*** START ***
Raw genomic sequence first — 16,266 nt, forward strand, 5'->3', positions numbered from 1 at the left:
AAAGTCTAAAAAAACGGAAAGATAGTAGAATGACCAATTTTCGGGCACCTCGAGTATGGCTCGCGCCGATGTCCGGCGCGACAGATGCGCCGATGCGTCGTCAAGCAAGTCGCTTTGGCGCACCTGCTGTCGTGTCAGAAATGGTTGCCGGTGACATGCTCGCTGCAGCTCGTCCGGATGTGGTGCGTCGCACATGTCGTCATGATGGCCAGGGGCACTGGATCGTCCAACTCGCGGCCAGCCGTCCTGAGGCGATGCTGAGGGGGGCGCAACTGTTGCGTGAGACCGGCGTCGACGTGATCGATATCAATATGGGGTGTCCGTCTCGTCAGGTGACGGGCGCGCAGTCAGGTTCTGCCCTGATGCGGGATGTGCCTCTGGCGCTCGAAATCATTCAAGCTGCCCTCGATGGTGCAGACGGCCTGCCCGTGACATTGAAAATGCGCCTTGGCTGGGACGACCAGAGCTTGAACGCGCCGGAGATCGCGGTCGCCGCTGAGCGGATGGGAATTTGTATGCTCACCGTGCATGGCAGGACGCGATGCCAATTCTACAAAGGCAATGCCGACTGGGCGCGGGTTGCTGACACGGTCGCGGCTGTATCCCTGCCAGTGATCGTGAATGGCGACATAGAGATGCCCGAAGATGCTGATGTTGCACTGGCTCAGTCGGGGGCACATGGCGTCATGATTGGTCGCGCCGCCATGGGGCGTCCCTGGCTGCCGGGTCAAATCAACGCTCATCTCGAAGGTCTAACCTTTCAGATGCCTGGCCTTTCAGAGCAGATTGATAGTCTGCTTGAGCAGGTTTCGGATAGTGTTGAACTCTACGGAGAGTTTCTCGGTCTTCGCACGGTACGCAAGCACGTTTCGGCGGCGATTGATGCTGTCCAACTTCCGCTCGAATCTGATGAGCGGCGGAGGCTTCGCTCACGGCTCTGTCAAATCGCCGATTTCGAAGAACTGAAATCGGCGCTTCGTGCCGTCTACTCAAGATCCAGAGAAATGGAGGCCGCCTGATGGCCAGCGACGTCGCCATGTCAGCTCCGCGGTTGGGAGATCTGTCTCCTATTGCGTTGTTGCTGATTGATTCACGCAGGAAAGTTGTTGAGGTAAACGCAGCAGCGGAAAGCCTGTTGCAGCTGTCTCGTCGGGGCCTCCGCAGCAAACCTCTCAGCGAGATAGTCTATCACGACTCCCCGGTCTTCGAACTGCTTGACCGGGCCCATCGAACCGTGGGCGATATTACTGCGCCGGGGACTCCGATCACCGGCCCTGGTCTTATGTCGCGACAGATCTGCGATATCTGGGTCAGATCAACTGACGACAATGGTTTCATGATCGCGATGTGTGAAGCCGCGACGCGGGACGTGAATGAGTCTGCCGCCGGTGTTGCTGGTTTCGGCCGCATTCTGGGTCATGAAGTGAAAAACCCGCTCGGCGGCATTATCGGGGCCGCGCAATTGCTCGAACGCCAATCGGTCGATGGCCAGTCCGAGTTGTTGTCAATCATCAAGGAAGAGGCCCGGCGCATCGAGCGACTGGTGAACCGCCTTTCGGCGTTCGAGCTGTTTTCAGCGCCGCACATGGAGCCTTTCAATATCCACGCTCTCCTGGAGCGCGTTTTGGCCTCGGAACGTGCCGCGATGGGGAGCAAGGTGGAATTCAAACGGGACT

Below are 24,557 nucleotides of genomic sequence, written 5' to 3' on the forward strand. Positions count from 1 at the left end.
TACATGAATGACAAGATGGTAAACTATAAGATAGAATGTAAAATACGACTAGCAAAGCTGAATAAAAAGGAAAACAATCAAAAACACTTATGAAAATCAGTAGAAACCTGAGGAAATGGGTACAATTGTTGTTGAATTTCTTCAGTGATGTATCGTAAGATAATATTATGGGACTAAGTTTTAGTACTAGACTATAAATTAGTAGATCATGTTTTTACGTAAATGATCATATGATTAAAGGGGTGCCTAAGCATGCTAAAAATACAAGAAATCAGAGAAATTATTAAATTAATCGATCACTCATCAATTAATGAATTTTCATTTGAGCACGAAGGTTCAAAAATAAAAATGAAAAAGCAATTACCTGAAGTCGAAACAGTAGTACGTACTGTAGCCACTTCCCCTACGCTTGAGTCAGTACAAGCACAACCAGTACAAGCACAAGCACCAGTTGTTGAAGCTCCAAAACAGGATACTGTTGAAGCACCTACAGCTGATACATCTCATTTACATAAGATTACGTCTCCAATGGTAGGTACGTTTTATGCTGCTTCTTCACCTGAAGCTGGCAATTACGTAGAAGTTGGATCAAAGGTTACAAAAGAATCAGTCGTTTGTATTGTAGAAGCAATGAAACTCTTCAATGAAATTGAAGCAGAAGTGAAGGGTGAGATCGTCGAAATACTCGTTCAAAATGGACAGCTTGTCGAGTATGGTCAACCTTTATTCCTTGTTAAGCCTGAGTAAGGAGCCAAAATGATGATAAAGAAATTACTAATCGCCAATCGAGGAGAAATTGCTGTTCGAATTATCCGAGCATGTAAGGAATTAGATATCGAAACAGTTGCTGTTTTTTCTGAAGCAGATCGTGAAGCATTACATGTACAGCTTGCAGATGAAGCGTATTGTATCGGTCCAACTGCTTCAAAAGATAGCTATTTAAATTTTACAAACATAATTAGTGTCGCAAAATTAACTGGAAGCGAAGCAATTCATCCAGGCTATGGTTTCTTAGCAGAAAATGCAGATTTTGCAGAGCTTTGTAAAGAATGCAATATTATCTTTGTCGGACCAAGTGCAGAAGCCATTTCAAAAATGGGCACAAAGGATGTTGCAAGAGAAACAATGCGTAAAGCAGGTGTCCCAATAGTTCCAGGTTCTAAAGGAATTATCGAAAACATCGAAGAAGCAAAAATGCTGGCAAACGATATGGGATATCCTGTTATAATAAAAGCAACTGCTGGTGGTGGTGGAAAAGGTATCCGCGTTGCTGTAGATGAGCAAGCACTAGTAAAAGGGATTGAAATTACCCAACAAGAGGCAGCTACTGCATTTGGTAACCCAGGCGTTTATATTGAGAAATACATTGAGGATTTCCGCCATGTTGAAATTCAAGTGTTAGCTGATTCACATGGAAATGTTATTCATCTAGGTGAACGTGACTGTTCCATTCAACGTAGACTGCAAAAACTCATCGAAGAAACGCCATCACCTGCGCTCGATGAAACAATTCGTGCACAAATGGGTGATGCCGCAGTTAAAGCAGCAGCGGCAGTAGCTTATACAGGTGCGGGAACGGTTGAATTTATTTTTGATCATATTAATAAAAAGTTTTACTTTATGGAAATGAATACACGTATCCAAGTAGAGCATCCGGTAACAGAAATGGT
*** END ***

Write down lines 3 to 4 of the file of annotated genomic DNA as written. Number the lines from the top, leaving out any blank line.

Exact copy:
Below are 24,557 nucleotides of genomic sequence, written 5' to 3' on the forward strand. Positions count from 1 at the left end.
TACATGAATGACAAGATGGTAAACTATAAGATAGAATGTAAAATACGACTAGCAAAGCTGAATAAAAAGGAAAACAATCAAAAACACTTATGAAAATCAGTAGAAACCTGAGGAAATGGGTACAATTGTTGTTGAATTTCTTCAGTGATGTATCGTAAGATAATATTATGGGACTAAGTTTTAGTACTAGACTATAAATTAGTAGATCATGTTTTTACGTAAATGATCATATGATTAAAGGGGTGCCTAAGCATGCTAAAAATACAAGAAATCAGAGAAATTATTAAATTAATCGATCACTCATCAATTAATGAATTTTCATTTGAGCACGAAGGTTCAAAAATAAAAATGAAAAAGCAATTACCTGAAGTCGAAACAGTAGTACGTACTGTAGCCACTTCCCCTACGCTTGAGTCAGTACAAGCACAACCAGTACAAGCACAAGCACCAGTTGTTGAAGCTCCAAAACAGGATACTGTTGAAGCACCTACAGCTGATACATCTCATTTACATAAGATTACGTCTCCAATGGTAGGTACGTTTTATGCTGCTTCTTCACCTGAAGCTGGCAATTACGTAGAAGTTGGATCAAAGGTTACAAAAGAATCAGTCGTTTGTATTGTAGAAGCAATGAAACTCTTCAATGAAATTGAAGCAGAAGTGAAGGGTGAGATCGTCGAAATACTCGTTCAAAATGGACAGCTTGTCGAGTATGGTCAACCTTTATTCCTTGTTAAGCCTGAGTAAGGAGCCAAAATGATGATAAAGAAATTACTAATCGCCAATCGAGGAGAAATTGCTGTTCGAATTATCCGAGCATGTAAGGAATTAGATATCGAAACAGTTGCTGTTTTTTCTGAAGCAGATCGTGAAGCATTACATGTACAGCTTGCAGATGAAGCGTATTGTATCGGTCCAACTGCTTCAAAAGATAGCTATTTAAATTTTACAAACATAATTAGTGTCGCAAAATTAACTGGAAGCGAAGCAATTCATCCAGGCTATGGTTTCTTAGCAGAAAATGCAGATTTTGCAGAGCTTTGTAAAGAATGCAATATTATCTTTGTCGGACCAAGTGCAGAAGCCATTTCAAAAATGGGCACAAAGGATGTTGCAAGAGAAACAATGCGTAAAGCAGGTGTCCCAATAGTTCCAGGTTCTAAAGGAATTATCGAAAACATCGAAGAAGCAAAAATGCTGGCAAACGATATGGGATATCCTGTTATAATAAAAGCAACTGCTGGTGGTGGTGGAAAAGGTATCCGCGTTGCTGTAGATGAGCAAGCACTAGTAAAAGGGATTGAAATTACCCAACAAGAGGCAGCTACTGCATTTGGTAACCCAGGCGTTTATATTGAGAAATACATTGAGGATTTCCGCCATGTTGAAATTCAAGTGTTAGCTGATTCACATGGAAATGTTATTCATCTAGGTGAACGTGACTGTTCCATTCAACGTAGACTGCAAAAACTCATCGAAGAAACGCCATCACCTGCGCTCGATGAAACAATTCGTGCACAAATGGGTGATGCCGCAGTTAAAGCAGCAGCGGCAGTAGCTTATACAGGTGCGGGAACGGTTGAATTTATTTTTGATCATATTAATAAAAAGTTTTACTTTATGGAAATGAATACACGTATCCAAGTAGAGCATCCGGTAACAGAAATGGT